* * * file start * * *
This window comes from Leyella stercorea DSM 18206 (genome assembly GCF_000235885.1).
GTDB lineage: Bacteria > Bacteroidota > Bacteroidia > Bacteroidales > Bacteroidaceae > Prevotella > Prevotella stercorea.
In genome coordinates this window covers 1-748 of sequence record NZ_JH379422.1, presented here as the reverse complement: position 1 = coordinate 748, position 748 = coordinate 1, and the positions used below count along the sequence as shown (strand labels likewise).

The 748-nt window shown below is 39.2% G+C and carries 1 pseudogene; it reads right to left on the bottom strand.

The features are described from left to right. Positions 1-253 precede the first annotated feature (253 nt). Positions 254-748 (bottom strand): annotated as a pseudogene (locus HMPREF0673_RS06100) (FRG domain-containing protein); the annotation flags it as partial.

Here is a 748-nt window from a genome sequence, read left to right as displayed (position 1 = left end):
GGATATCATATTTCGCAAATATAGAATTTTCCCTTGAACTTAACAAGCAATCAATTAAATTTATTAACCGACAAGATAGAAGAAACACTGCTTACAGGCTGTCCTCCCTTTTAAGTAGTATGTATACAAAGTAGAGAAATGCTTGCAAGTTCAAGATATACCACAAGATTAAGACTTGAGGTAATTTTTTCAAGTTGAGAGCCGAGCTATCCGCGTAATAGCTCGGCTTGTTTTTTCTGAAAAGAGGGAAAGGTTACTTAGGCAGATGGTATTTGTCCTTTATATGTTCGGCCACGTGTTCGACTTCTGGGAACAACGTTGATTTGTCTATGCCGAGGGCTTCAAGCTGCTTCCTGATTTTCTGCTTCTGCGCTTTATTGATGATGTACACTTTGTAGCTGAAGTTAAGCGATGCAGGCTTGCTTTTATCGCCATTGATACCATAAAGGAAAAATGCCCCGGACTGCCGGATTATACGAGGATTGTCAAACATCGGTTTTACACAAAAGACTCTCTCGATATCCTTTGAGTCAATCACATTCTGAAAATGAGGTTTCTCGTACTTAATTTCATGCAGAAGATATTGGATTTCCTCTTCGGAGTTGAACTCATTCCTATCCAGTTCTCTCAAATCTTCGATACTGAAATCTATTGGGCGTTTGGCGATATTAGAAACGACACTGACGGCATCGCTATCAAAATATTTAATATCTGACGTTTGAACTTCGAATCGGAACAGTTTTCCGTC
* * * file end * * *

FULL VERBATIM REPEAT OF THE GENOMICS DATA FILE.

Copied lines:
This window comes from Leyella stercorea DSM 18206 (genome assembly GCF_000235885.1).
GTDB lineage: Bacteria > Bacteroidota > Bacteroidia > Bacteroidales > Bacteroidaceae > Prevotella > Prevotella stercorea.
In genome coordinates this window covers 1-748 of sequence record NZ_JH379422.1, presented here as the reverse complement: position 1 = coordinate 748, position 748 = coordinate 1, and the positions used below count along the sequence as shown (strand labels likewise).

The 748-nt window shown below is 39.2% G+C and carries 1 pseudogene; it reads right to left on the bottom strand.

The features are described from left to right. Positions 1-253 precede the first annotated feature (253 nt). Positions 254-748 (bottom strand): annotated as a pseudogene (locus HMPREF0673_RS06100) (FRG domain-containing protein); the annotation flags it as partial.

Here is a 748-nt window from a genome sequence, read left to right as displayed (position 1 = left end):
GGATATCATATTTCGCAAATATAGAATTTTCCCTTGAACTTAACAAGCAATCAATTAAATTTATTAACCGACAAGATAGAAGAAACACTGCTTACAGGCTGTCCTCCCTTTTAAGTAGTATGTATACAAAGTAGAGAAATGCTTGCAAGTTCAAGATATACCACAAGATTAAGACTTGAGGTAATTTTTTCAAGTTGAGAGCCGAGCTATCCGCGTAATAGCTCGGCTTGTTTTTTCTGAAAAGAGGGAAAGGTTACTTAGGCAGATGGTATTTGTCCTTTATATGTTCGGCCACGTGTTCGACTTCTGGGAACAACGTTGATTTGTCTATGCCGAGGGCTTCAAGCTGCTTCCTGATTTTCTGCTTCTGCGCTTTATTGATGATGTACACTTTGTAGCTGAAGTTAAGCGATGCAGGCTTGCTTTTATCGCCATTGATACCATAAAGGAAAAATGCCCCGGACTGCCGGATTATACGAGGATTGTCAAACATCGGTTTTACACAAAAGACTCTCTCGATATCCTTTGAGTCAATCACATTCTGAAAATGAGGTTTCTCGTACTTAATTTCATGCAGAAGATATTGGATTTCCTCTTCGGAGTTGAACTCATTCCTATCCAGTTCTCTCAAATCTTCGATACTGAAATCTATTGGGCGTTTGGCGATATTAGAAACGACACTGACGGCATCGCTATCAAAATATTTAATATCTGACGTTTGAACTTCGAATCGGAACAGTTTTCCGTC